InterFaith Works, a Syracuse non-profit dedicated to inter-faith understanding and coop- eration, presented five honorees in May with their annual Leadership Award, three of whom are affiliated with Syracuse University. The award seeks to recognize those who show “devotion to faith, dedication to community and distinction in career”. These five honorees—Mr. Ahmad El- Hindi; Anis Obeid, M.D.; Rev. Thomas V. Wolfe, Ph.D.; Louis Kriesberg, Ph.D.; and the Honorable Minna Buck—are unique in that they have worked together for over thirty years in the Syracuse Area Middle East Dialogue (SAMED) to tackle issues of religion, conflict and dialogue.

Mr. Ahmad El-Hindi grew up in a Palestinian village, traveled by sea for seventeen days to arrive in Syracuse at age nineteen and has acted as an indispensable member of the community ever since. He received admission into Syracuse University’s engineering program and built his own business from the ground up. El-Hindi never ceased in advocacy for the Middle East, promoting education for Palestinians and aiding in the founding and funding of several Middle Eastern Studies programs, including SU’s own.

Reverend Wolfe serves as the Senior Vice President and Dean of the Division of Student Affairs at SU, following a ten-year term as Dean of Hendricks Chapel and before that as Interde- nominational Protestant Chaplain. He also served on the board of directors for both InterFaith Works and Vera House, a refuge for victims of domestic violence.

Louis Kriesberg is Professor Emeritus of Sociology, Maxwell Professor Emeritus of Social Conflict Studies, and founding director of the Program on the Analysis and Resolution of Conflicts at SU. His work with SAMED is a clear merging of his interests and experience in cross-cultural communication and conflict resolution.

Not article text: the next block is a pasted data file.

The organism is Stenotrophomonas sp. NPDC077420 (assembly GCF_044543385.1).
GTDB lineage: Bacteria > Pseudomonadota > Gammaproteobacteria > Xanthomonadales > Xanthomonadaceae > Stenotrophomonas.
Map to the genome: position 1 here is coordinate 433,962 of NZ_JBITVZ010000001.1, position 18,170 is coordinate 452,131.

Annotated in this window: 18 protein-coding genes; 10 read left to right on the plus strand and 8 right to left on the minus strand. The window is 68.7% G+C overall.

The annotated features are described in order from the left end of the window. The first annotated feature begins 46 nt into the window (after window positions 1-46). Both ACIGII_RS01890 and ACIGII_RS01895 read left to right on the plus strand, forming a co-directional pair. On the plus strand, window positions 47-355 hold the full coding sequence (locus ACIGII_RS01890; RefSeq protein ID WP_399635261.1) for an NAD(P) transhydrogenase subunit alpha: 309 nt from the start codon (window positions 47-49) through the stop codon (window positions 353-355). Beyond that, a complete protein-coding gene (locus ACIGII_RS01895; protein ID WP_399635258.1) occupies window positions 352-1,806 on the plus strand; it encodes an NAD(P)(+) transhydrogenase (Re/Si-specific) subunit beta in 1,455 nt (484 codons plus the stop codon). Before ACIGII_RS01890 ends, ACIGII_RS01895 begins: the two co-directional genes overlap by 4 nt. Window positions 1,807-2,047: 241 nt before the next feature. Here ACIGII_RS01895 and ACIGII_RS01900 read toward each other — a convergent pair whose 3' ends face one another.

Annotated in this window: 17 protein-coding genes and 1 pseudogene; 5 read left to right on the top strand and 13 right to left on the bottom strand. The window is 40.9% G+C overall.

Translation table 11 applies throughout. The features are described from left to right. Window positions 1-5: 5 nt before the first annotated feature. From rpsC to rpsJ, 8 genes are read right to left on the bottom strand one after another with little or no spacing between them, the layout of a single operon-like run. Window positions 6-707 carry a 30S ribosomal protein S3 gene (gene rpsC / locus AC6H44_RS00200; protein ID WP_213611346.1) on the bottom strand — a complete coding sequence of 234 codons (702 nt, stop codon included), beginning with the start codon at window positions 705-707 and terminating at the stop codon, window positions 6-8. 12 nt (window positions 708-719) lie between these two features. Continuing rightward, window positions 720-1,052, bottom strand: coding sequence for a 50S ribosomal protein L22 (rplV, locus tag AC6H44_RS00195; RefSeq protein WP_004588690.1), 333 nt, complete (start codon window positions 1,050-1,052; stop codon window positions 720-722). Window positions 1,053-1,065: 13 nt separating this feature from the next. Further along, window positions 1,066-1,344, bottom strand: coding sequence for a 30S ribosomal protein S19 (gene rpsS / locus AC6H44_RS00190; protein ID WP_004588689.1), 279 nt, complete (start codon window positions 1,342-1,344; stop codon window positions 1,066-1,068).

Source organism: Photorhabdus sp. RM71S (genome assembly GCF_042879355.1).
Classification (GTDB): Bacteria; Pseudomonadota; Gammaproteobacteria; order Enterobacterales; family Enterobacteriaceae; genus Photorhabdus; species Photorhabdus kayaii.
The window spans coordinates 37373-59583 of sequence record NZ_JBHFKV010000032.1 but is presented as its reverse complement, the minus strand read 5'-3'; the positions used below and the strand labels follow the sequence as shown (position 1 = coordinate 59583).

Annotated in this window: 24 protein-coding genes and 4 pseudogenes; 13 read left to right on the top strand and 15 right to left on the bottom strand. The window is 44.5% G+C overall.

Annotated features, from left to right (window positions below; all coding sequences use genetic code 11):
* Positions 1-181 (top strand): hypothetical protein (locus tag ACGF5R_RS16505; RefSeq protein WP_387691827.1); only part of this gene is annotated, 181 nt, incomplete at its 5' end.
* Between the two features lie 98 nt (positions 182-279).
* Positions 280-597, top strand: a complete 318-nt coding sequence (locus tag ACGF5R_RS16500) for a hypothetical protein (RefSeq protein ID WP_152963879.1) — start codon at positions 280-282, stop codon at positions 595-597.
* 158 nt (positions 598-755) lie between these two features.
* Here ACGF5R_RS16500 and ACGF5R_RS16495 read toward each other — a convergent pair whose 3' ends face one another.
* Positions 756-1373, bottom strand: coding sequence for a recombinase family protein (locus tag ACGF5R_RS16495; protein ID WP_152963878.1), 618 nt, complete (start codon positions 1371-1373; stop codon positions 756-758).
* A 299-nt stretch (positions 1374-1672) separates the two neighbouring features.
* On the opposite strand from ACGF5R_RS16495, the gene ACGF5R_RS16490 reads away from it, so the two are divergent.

Dr. Obeid is the former Director of Echocardiography at Syracuse’s Crouse Hospital and a clinical professor of medicine at SUNY Upstate Medical University. In addition to SAMED, he has participated in the Arab American Medical Association and the Arab American Anti- Discrimination Committee.

The Hon. Minna Buck worked as an attorney at the city, county and state levels and as Deputy Director of Onondaga Neighborhood Legal Services (ONLS) before election as Onondaga Family Court Judge in 1982. She has been a vital member of the Women’s Fund of Central New York, an organization dedicated to the promotion and support of women’s leadership and success.

Through their collaboration, these five honorees have found that conflict can be used to encourage growth and progress. The methods by which we engage conflict determine whether the outcome will be such growth or persistent tension and violence. By facilitating inter-faith dialogue, SAMED members believe that violent conflict can be mitigated, internationally as well as locally. For a video about the honorees, see